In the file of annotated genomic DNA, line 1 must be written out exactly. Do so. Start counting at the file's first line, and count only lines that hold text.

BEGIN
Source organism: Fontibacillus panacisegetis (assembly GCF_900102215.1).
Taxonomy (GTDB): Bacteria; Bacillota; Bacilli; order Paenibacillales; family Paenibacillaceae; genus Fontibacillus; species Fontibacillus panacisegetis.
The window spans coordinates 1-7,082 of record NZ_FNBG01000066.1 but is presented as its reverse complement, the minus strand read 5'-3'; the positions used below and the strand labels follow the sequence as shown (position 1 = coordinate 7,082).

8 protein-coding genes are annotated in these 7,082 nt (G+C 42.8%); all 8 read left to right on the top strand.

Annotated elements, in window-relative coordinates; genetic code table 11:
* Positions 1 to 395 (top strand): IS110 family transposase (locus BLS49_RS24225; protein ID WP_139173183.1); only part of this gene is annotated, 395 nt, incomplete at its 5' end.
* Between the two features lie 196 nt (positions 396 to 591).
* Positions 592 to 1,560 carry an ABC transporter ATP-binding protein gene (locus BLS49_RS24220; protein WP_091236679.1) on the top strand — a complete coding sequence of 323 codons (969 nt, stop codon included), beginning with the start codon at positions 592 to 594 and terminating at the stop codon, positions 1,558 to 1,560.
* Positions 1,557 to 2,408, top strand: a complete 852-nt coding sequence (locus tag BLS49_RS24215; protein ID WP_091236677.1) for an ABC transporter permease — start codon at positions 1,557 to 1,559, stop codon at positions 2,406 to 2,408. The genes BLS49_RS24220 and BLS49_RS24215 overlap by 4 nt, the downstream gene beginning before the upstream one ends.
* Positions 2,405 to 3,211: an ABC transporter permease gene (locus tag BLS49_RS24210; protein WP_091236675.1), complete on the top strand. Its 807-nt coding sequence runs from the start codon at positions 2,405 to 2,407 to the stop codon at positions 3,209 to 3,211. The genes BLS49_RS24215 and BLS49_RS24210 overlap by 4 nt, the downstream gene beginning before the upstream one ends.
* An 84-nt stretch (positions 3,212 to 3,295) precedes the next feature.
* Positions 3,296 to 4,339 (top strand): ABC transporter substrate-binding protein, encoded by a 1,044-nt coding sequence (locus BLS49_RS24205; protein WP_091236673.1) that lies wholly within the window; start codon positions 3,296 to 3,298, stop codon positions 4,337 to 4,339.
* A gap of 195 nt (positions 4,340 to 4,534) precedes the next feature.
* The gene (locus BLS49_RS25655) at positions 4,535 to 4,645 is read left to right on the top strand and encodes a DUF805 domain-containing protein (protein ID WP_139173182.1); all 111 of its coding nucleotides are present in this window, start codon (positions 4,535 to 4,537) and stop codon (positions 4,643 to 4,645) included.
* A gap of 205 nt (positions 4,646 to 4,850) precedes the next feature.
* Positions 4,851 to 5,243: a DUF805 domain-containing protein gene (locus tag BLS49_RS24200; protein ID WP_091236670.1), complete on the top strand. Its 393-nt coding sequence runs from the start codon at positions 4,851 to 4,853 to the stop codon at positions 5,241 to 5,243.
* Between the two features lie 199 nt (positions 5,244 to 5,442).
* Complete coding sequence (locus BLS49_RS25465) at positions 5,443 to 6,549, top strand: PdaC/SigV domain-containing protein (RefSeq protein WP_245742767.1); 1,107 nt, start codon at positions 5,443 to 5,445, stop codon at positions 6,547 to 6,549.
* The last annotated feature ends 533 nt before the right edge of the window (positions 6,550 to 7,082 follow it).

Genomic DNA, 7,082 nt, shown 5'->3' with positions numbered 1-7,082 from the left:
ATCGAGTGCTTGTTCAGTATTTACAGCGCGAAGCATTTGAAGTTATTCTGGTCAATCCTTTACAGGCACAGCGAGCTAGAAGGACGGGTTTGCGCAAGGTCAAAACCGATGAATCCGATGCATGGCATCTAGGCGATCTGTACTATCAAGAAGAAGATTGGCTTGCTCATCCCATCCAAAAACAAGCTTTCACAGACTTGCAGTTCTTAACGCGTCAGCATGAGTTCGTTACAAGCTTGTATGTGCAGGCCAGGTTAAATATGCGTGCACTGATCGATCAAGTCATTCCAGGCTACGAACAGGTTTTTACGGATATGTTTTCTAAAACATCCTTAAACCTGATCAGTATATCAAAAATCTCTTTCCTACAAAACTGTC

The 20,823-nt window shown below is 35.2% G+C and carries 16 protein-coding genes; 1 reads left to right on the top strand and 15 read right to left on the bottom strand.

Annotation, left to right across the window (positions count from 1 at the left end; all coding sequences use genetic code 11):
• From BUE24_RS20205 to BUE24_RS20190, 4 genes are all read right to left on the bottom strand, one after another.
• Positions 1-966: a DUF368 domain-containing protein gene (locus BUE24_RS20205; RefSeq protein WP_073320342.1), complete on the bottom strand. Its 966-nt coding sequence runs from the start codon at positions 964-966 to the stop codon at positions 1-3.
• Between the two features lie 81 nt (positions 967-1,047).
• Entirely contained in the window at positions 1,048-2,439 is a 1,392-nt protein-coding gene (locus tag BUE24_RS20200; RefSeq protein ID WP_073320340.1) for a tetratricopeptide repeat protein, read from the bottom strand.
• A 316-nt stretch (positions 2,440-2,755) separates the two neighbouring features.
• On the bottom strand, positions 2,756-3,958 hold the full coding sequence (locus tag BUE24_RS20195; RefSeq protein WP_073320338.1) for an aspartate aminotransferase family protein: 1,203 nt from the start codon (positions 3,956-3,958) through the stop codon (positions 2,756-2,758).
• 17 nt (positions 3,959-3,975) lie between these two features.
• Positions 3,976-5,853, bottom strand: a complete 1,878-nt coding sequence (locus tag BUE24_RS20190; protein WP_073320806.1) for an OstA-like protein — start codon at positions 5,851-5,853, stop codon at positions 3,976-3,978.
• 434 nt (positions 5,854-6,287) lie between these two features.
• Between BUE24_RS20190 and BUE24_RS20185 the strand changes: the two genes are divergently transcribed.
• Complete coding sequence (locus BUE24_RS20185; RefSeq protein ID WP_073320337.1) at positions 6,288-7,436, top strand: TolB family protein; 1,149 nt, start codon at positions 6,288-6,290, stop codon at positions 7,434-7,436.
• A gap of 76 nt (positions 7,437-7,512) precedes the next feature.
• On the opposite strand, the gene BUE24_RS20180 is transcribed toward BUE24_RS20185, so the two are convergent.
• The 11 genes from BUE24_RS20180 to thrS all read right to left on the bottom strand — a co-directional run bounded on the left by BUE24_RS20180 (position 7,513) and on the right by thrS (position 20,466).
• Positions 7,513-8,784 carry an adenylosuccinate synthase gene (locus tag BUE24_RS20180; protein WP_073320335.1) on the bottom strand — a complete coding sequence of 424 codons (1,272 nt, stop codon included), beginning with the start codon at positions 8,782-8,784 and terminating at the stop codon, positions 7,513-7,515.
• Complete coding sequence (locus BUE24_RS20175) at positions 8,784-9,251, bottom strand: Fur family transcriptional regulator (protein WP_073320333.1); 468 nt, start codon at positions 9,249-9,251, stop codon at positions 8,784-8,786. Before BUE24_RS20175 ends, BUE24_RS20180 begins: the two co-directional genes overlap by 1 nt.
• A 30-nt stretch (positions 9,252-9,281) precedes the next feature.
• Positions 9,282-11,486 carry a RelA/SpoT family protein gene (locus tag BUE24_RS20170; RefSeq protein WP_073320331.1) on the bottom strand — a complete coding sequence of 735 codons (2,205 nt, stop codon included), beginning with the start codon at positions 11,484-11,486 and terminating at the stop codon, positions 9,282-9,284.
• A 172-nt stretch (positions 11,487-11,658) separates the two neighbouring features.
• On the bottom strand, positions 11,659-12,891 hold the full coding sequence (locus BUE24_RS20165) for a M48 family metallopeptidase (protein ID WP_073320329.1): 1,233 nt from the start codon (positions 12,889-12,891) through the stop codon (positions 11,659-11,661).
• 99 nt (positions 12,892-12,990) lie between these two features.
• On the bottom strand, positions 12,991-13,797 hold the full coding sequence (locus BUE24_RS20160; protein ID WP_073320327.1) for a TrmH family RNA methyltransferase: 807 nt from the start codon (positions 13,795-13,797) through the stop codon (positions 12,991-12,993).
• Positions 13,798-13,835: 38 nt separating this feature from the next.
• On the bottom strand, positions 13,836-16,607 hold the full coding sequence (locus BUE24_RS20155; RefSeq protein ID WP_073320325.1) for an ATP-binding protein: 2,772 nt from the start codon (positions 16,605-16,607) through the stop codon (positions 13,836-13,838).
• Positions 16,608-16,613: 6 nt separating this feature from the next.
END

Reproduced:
Source organism: Fontibacillus panacisegetis (assembly GCF_900102215.1).